Swine flu — there is at least one good thing about it…

We are in the midst of an information storm about an apprehended flu pandemic. Data clearly shows a spike starting 4-5 days ago, in the news as well as in the blogs, where the number of indexed documents referring to flu, of any kind, shows a ten to hundred–fold increase. That is not surprising, would you think. But what is, at least to me, is that Google trends' special flu microsite shows absolutely no sign of increasing activity.

This is odd — I would have bet the house that people are searching [flu] is near record numbers. In fact, I've added [flu] to the list of concepts I track precisely in order to examine the lead-lag in search vs visibility (i.e. do people search for complements of information on what has recently become visible, or does search signal interest which is a precursor of visibility?).

Unfortunately, "search for search" is much more difficult than searching for visibility. Looking at Yahoo! Buzz, I see that swine flu was the top search during the past hour. Looking at Google trends, the current spike is obvious.

So, yes, people do search for complements of information, like crazy. And this is certainly a case of reactive search (i.e. a news report has initiated the process). The next question is why is this surge not showing on the flu microsite? Is it sophisticated enough to distinguish between search terms revealing actual infections (such as [I am sick with the flu]) and queries motivated by curiosity?

One plausible answer is that the flu microsite is updated once a week and that the spike will show up at the next update. If this were the case, then we will have to reconsider the punch line that Google trends provides a two-week lead in the number of flu cases reported by the CDC. What was "white magic" (as in white hat hackers — the use of the "infinite power of IT" to do good) would take a blow as the number of search would just be "experiential coincidence". (i.e. people search for flu just because they anticipate getting sick, just as people would be more likely to search for [sunburns] during the summer ; people search for carribean beaches *before* they go on holidays, and so on).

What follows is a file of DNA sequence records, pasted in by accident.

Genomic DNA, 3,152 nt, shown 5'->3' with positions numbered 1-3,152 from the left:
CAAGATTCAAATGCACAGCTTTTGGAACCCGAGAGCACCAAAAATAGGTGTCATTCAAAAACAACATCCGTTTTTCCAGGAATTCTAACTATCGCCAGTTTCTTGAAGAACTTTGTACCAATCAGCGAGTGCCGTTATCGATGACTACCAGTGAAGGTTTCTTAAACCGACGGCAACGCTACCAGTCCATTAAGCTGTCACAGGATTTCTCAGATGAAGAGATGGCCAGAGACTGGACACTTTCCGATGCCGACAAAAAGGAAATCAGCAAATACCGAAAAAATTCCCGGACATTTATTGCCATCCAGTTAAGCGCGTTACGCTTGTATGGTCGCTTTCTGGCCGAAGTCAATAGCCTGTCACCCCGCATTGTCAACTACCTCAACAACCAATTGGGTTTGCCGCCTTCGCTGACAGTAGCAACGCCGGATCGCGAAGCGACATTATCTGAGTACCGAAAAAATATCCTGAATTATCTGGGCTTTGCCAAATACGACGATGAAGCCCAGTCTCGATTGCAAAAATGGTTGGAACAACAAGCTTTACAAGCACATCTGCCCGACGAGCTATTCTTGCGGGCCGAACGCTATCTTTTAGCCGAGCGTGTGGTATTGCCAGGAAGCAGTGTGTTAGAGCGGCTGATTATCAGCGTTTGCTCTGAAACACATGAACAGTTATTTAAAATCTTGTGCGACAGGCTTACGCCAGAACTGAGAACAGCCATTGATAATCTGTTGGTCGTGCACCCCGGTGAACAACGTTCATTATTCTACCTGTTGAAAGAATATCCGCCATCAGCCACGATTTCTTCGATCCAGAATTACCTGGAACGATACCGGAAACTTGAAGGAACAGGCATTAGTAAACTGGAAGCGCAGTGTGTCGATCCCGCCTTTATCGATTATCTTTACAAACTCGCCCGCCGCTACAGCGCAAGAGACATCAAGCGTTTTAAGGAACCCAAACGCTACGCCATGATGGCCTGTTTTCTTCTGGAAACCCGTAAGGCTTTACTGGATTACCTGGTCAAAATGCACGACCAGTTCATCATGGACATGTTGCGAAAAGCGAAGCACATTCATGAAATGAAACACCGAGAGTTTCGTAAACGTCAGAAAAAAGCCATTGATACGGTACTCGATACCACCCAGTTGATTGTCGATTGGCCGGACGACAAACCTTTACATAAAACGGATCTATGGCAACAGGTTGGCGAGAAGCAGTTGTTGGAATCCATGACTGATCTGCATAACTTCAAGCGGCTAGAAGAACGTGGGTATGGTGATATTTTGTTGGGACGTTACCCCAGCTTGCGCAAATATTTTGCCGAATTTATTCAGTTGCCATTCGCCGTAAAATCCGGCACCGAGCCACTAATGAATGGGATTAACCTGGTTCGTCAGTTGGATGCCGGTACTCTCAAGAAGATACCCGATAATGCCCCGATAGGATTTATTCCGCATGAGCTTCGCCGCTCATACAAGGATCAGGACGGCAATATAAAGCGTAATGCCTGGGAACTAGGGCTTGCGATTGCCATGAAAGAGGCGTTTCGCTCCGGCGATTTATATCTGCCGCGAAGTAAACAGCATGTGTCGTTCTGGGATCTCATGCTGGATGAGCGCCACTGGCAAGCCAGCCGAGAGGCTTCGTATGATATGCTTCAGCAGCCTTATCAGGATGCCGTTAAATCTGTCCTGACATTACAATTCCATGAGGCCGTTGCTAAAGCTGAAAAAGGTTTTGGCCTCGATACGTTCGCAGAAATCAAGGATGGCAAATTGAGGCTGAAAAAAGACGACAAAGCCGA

So I am eagerly anticipating the microsite updates as I am curious to see how sophisticated this search analysis is. And if it turns out that it is, I will then worry that this information is proprietary. And if it isn't, I will be disappointed by the limited wisdom of the crowds… So it is win-win 🙂

Wikia search is closing

In my previous post I reported that the open-search index Wikia had stopped working. Earlier today I stumbled across this blog entry from Jimmy Wales, yes — Wikipedia's founder. Wales says that his foundation has stopped funding Wikia Search.

Search.wikia.com is still live, but likely to become useless in a short while.

This is very unfortunate as we need diversity in indexing if webometrics (the science of analyzing the web corpus) is to prosper. With Wikia going under, and Cuil looking as if it might (according to Alexa, traffic has all but vanished), triangulation becomes more difficult.

Is there such a thing as Spring fever for search engines?

On April 1st, Alexa has changed its search logic moving from documents to site-level searching. Probably a good thing actually.

Since April 4th I am losing Nutch (Wikia's open index). First problem occurred in March when open-index.visvo.com vanished. And now search.isc.org has become silent. This index was very small in comparison to the field leaders, but did provide some useful validity check (if two leading indexes give radically different counts, even an imprecise third party will help singling out extreme errors)

And now Sphere is changing its search tool. It is no longer possible to discriminate between news items and blogs. And more importantly, it is no longer possible to perform quoted searches.

A quoted search is when multiple items are enclosed between quotes. Sometimes called a phrase. As you may guess, there are relatively few news/blog items about the Canadian Green Party leader, Elizabeth May. Google reports 11 blog and 3 news items. But that is if you search for ["Elizabeth May"]. Remove the quotes and you jump to 17k blog and 10k+ news items, about an assortment of Elizabeths but mostly about things that happen in May or things that *may* happen. The ability to perform quoted search of people's names is crucial if you want relevant results.